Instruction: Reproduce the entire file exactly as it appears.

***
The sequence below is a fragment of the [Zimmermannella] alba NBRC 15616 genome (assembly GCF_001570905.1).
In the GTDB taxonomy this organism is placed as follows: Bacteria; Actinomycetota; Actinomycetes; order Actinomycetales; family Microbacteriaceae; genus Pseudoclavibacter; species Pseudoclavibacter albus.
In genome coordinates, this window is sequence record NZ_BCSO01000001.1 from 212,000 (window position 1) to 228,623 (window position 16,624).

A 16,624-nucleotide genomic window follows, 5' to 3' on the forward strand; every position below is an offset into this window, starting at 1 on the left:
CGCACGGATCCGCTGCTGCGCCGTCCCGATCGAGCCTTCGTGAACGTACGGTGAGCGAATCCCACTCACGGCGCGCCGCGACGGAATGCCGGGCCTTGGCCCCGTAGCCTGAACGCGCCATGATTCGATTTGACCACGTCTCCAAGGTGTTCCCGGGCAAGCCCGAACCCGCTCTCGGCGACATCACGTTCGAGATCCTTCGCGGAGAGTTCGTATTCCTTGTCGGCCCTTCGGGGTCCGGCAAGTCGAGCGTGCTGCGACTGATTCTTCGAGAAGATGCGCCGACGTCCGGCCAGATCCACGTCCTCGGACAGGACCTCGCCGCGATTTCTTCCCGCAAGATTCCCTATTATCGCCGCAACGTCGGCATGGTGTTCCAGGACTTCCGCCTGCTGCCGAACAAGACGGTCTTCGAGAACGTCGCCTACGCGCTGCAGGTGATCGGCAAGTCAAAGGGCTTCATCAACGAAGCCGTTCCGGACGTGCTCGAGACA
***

The sequence below is a fragment of the [Zimmermannella] alba NBRC 15616 genome (assembly GCF_001570905.1).
In the GTDB taxonomy this organism is placed as follows: Bacteria; Actinomycetota; Actinomycetes; order Actinomycetales; family Microbacteriaceae; genus Pseudoclavibacter; species Pseudoclavibacter albus.
In genome coordinates, this window is sequence record NZ_BCSO01000001.1 from 212,000 (window position 1) to 228,623 (window position 16,624).

A 16,624-nucleotide genomic window follows, 5' to 3' on the forward strand; every position below is an offset into this window, starting at 1 on the left:
CGCACGGATCCGCTGCTGCGCCGTCCCGATCGAGCCTTCGTGAACGTACGGTGAGCGAATCCCACTCACGGCGCGCCGCGACGGAATGCCGGGCCTTGGCCCCGTAGCCTGAACGCGCCATGATTCGATTTGACCACGTCTCCAAGGTGTTCCCGGGCAAGCCCGAACCCGCTCTCGGCGACATCACGTTCGAGATCCTTCGCGGAGAGTTCGTATTCCTTGTCGGCCCTTCGGGGTCCGGCAAGTCGAGCGTGCTGCGACTGATTCTTCGAGAAGATGCGCCGACGTCCGGCCAGATCCACGTCCTCGGACAGGACCTCGCCGCGATTTCTTCCCGCAAGATTCCCTATTATCGCCGCAACGTCGGCATGGTGTTCCAGGACTTCCGCCTGCTGCCGAACAAGACGGTCTTCGAGAACGTCGCCTACGCGCTGCAGGTGATCGGCAAGTCAAAGGGCTTCATCAACGAAGCCGTTCCGGACGTGCTCGAGACA